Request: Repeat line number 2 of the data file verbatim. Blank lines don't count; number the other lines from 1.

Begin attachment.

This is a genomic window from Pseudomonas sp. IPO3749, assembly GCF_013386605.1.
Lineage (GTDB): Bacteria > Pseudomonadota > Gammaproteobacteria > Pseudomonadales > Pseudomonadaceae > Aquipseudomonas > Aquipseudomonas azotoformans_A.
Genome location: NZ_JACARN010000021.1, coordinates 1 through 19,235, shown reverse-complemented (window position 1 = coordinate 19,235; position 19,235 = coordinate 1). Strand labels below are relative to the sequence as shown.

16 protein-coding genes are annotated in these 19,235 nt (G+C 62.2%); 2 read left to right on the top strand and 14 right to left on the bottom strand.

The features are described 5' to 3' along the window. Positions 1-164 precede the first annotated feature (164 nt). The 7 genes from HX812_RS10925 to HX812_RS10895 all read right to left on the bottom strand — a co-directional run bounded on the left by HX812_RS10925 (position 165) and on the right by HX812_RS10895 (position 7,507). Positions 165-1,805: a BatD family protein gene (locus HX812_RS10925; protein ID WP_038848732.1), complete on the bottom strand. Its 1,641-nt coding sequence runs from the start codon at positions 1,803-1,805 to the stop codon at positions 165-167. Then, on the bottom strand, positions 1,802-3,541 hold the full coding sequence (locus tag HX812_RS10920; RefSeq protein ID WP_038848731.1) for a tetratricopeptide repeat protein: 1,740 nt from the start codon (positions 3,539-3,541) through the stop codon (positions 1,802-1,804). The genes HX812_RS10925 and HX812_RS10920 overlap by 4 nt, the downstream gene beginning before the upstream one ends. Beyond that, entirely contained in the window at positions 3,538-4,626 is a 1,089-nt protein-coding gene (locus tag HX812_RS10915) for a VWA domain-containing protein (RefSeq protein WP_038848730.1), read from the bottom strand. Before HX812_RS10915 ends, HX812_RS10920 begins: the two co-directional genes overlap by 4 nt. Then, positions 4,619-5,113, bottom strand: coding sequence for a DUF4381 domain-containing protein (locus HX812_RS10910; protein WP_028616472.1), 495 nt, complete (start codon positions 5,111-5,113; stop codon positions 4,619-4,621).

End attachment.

Lineage (GTDB): Bacteria > Pseudomonadota > Gammaproteobacteria > Pseudomonadales > Pseudomonadaceae > Aquipseudomonas > Aquipseudomonas azotoformans_A.